Same-Sex Parents

WHAT HAPPENS IF YOU are part of a same-sex couple and you have a child—but you aren’t the adopting or biological parent? Even though same-sex marriage is now legal in all 50 states, parental rights are likely to remain a tricky issue, so be sure to seek advice from a qualified attorney.

Apply for a second-parent adoption. If you aren’t the adopting or biological parent, you may not have any rights if you get divorced or were never married, the other spouse dies or you simply want to visit your child in hospital. As a precaution, you might establish your rights by applying for a second-parent adoption.

Draw up a custody agreement. If a second-parent adoption isn’t an option in your state, consult a lawyer who specializes in same-sex couples. The lawyer might suggest steps to secure your child-custody rights in case, say, you get divorced or your child is hospitalized and the staff prevent you from visiting.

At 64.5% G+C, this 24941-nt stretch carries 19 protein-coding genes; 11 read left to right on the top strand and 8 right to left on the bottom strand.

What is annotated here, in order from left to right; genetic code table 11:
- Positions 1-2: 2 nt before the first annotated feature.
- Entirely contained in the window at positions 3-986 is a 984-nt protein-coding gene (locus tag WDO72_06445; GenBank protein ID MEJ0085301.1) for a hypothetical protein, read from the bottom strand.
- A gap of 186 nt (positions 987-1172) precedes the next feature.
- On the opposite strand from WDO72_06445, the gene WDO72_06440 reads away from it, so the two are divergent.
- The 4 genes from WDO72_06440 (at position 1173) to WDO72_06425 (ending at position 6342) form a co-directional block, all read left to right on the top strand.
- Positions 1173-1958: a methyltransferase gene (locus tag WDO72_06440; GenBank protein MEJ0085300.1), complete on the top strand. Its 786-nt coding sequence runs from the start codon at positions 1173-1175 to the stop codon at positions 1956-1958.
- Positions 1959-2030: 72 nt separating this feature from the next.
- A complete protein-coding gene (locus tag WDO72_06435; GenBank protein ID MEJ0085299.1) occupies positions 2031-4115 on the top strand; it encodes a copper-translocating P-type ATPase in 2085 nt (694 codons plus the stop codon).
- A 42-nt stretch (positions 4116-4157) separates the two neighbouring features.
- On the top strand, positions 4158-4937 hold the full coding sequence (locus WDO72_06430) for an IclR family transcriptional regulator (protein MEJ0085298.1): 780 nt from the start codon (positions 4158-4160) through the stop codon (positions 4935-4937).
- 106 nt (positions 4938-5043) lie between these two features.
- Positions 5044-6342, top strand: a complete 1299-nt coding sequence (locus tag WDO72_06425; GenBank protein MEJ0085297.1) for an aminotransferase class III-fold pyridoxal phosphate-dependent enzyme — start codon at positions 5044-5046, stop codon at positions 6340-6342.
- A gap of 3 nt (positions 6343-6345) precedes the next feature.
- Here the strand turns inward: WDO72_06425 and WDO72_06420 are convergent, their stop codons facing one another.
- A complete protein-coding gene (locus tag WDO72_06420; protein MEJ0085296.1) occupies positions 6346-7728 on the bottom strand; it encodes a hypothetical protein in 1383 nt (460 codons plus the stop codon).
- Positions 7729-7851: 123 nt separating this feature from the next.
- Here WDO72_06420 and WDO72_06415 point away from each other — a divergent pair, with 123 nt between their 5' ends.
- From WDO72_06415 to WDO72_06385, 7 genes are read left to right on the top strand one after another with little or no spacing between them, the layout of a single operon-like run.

For instance, you might draw up a co-parenting or similar agreement. A co-parenting agreement is a declaration that you both consider yourselves parents of the child. While courts don’t necessarily have to respect such agreements, they should help, as should any evidence that the nonadopting or nonbiological parent has behaved as though he or she is a parent to the child.

Name the other parent as guardian. Your lawyer might also suggest that the biological or adopting parent name the other parent as legal guardian in his or her will. This should secure the rights of the parent in the event the other dies prematurely.

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